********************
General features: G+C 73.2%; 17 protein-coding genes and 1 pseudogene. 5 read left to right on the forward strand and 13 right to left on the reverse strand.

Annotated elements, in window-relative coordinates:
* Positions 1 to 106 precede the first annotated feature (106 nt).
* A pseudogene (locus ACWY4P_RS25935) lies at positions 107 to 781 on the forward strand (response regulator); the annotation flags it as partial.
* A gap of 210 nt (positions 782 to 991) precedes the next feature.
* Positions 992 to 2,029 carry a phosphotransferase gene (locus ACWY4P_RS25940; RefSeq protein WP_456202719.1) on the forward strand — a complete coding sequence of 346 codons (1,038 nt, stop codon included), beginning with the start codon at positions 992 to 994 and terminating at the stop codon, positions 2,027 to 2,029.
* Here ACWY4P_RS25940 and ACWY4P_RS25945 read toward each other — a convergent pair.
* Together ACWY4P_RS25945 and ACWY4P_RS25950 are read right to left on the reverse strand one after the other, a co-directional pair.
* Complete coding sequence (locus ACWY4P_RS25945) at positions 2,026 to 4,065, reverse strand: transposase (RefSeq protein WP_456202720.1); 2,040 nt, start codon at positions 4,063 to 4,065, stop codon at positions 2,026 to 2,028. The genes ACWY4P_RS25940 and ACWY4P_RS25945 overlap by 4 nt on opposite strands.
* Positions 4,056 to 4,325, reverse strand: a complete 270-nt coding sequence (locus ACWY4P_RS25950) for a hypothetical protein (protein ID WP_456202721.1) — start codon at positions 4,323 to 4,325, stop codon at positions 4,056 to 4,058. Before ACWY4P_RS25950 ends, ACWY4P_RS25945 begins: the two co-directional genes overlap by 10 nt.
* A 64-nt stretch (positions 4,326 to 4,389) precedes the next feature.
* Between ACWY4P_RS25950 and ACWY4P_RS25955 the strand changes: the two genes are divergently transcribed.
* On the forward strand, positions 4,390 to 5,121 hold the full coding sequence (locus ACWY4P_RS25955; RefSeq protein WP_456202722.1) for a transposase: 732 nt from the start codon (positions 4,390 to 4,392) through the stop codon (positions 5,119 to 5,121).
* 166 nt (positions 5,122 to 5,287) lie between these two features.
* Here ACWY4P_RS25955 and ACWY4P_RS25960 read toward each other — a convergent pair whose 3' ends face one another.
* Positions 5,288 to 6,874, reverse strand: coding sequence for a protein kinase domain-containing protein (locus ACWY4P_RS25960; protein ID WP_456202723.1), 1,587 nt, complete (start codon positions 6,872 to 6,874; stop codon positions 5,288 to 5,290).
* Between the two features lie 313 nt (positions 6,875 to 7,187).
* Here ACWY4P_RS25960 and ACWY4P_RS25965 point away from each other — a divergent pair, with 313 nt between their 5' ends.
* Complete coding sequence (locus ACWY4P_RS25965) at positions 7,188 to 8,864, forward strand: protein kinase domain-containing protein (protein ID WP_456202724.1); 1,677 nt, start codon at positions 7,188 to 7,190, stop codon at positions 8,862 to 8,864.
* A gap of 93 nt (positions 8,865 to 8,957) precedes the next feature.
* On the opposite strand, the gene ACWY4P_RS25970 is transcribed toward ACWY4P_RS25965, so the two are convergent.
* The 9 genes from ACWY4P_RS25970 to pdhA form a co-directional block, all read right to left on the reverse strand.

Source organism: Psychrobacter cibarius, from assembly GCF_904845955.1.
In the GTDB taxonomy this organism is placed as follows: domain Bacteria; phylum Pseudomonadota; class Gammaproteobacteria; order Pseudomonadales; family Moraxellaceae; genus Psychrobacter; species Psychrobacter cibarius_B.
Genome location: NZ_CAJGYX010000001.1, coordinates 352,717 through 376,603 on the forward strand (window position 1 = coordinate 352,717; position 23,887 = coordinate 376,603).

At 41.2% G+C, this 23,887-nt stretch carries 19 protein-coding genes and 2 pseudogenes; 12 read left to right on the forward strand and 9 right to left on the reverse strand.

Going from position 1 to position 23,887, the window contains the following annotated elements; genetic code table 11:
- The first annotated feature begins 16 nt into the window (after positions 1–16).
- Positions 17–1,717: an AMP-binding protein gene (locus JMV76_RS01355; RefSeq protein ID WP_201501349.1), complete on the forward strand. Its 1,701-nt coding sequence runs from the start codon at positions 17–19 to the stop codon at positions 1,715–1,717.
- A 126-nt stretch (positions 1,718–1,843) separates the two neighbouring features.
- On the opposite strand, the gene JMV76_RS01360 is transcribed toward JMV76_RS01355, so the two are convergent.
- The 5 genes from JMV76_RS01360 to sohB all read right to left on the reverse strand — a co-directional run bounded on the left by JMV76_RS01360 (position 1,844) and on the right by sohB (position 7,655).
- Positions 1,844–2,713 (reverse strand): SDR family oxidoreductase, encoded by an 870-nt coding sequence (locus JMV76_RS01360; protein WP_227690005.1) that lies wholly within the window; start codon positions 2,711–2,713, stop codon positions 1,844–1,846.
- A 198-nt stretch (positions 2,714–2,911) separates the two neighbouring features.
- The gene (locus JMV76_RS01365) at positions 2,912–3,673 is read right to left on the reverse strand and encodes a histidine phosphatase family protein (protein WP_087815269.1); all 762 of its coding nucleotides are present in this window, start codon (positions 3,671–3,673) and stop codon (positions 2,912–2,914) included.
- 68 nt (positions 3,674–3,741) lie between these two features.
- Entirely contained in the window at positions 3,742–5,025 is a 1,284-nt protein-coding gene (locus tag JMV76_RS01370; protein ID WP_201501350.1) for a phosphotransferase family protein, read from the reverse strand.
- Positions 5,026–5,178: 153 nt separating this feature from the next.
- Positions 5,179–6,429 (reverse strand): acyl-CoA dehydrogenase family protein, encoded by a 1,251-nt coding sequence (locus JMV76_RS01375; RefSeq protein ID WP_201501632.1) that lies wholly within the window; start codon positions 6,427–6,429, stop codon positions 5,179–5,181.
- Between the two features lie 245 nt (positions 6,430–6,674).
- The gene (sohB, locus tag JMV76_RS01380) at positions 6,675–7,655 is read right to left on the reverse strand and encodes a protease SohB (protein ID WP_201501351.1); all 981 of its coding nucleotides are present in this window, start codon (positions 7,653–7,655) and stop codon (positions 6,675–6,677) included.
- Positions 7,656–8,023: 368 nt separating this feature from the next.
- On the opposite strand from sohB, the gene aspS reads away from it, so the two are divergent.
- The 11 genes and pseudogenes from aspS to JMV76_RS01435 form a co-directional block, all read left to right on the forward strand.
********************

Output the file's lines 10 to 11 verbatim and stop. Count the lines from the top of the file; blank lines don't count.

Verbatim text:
* Positions 4,056 to 4,325, reverse strand: a complete 270-nt coding sequence (locus ACWY4P_RS25950) for a hypothetical protein (protein ID WP_456202721.1) — start codon at positions 4,323 to 4,325, stop codon at positions 4,056 to 4,058. Before ACWY4P_RS25950 ends, ACWY4P_RS25945 begins: the two co-directional genes overlap by 10 nt.
* A 64-nt stretch (positions 4,326 to 4,389) precedes the next feature.